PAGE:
A question for Matthew Alice:
What with Darfur, Iraq, and Anna Nicole Smith, it is probably shameful to ask, but...what is the difference between topcoat and basecoat in the world of nail polishing? Same formula, double the product to purchase?
-- SD, via e-mail
Chin up, SD. I think it's exactly because of Darfur and Iraq and Anna Nicole and Bobby Brown and Lindsay Lohan and Jessica Simpson that we occasionally need to slip into a deep funk ("We're doomed! We're doomed!"), overanalyze some body part, and see if we can't at least do something about that. Nail-polish purchases we can control. Sudan and Britney's underwear, we can't.
Grandma understands your weasely-eyed view of cosmetics in general. Her favorite online purchase used to be an all-natural, organic, ethically tested, horoscopically correct, free-range purple eyeliner based on an ancient Egyptian formula and handmade in a redwood forest by real hippies who had made at least three pilgrimages to India. Grandma was paying $15 for 1/20 of an ounce of the stuff. One day -- I think it was the day she short-sheeted the elves' beds -- we penciled out the price and showed her she was buying, basically, ground-up rocks for $4800 a pound. Made the elves feel better and put an end to Grandma's brief practical-joke career.
Anyway, after that experience we were plenty amazed to find out that in the world of nail polishing, there is a chemical and functional difference among top coat, base coat, and even the stuff billed as clear nail polish.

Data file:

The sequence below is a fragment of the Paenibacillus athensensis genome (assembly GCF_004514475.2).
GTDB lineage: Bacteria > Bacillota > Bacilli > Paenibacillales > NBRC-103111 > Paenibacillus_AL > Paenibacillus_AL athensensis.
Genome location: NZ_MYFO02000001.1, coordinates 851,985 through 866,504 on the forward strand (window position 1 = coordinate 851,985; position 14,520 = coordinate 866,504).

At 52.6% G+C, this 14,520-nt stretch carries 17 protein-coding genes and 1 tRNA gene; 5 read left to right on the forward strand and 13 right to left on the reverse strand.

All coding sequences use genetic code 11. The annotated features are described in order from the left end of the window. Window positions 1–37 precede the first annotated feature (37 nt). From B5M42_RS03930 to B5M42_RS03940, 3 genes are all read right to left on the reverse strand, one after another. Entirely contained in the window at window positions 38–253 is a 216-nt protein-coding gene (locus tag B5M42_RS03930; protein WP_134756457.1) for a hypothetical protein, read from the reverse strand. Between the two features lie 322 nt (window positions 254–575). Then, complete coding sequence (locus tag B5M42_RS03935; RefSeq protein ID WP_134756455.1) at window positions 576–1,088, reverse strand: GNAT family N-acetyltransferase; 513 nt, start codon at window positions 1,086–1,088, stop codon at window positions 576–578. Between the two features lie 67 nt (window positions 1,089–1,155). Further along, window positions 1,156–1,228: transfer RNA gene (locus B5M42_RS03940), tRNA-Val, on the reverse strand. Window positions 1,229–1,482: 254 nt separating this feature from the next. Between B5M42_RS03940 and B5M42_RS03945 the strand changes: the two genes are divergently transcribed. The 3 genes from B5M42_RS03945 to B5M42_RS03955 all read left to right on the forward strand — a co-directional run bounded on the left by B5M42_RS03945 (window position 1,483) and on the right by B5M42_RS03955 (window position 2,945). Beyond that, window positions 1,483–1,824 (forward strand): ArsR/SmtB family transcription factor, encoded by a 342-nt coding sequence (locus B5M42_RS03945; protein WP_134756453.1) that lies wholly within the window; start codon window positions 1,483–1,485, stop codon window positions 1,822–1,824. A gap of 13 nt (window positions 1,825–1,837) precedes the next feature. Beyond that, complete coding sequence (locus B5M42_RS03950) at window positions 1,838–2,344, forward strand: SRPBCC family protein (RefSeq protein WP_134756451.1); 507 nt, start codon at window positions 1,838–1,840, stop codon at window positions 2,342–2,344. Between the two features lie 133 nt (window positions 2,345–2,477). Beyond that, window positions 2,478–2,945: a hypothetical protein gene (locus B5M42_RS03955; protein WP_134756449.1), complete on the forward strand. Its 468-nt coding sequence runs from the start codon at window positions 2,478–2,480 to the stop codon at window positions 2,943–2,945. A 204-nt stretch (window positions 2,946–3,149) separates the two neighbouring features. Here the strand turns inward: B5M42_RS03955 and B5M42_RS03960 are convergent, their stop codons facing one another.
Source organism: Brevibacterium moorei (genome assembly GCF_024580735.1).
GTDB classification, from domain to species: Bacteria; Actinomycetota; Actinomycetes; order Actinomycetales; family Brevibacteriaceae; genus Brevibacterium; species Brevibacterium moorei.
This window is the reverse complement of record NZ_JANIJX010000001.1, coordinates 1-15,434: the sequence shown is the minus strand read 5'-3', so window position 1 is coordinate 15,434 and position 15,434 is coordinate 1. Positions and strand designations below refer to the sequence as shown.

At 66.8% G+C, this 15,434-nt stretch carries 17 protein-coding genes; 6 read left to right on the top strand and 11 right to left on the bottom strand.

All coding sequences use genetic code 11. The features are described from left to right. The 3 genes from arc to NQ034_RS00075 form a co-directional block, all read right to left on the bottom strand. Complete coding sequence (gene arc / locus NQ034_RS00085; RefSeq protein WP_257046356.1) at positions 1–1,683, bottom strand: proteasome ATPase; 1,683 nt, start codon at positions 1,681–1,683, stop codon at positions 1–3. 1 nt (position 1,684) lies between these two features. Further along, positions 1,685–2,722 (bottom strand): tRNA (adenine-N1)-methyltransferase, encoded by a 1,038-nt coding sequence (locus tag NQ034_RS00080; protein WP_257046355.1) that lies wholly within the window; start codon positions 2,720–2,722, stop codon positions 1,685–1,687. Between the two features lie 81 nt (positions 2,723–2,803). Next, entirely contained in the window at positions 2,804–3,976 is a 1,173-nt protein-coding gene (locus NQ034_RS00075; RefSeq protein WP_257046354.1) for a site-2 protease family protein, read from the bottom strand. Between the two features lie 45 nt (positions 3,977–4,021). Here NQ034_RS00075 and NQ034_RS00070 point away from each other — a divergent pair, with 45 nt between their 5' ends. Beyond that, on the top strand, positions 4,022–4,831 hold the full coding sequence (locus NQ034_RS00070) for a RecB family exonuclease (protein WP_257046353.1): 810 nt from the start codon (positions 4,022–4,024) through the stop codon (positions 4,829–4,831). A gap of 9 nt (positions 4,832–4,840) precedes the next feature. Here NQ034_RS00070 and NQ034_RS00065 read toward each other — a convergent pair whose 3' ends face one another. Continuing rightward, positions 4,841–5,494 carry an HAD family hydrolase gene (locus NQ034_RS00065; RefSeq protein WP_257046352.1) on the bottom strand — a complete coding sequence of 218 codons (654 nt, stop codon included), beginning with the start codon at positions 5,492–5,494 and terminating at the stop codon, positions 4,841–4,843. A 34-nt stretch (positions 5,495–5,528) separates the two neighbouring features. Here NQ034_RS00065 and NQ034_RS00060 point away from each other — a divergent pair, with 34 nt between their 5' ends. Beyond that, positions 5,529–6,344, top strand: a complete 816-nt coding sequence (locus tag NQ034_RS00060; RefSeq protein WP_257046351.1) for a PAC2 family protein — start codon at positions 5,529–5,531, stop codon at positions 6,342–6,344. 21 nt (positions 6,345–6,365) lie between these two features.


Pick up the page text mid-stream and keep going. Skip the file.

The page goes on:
All basic formulas for nail goo include the same chemicals. Specialized formulas for base or top coats involve tweaking the basic ingredients -- a little more of this, a little less of that. Base coats are designed to stick to your fingernails with special tenacity. It's like priming a wall before you paint it; the paint adheres better if you wash and prime the wall first, and prime it with something formulated for that job only. A base coat also keeps cheesy, dye-based nail color from staining your fingertips.
Top coat formulas are jiggered to stick well to the colored layer of polish; to form a very hard, very shiny film; and (sometimes) to block UV rays that would fade the colored layer. The stuff billed as clear nail polish is somewhere in between. If there is a significant difference in price among the three within a single brand, well, that's a little harder to support. But the three polishes are slightly different in chemical ratios and should behave differently.
Whether the differences are significant enough to encourage you to spring for two or three bottles of what looks like identical, colorless nose drool with a brush, well, that's up to you. Stop reading here if you don't want to know some of the chemicals you're applying to your body: nitrocellulose, vinyl polymers (film formers); formaldehyde, vinyl resins (slightly different film formers); dibutyl phthalate, tricresyl phosphate (for flexibility); acetates, ketones, toluene, xylene, ethyl alcohol (diluting agents); mica, fish scales, guanine, gold, silver, copper, titanium dioxide, bismuth oxychloride (coloring agents). All swimming in a base of ethyl acetate.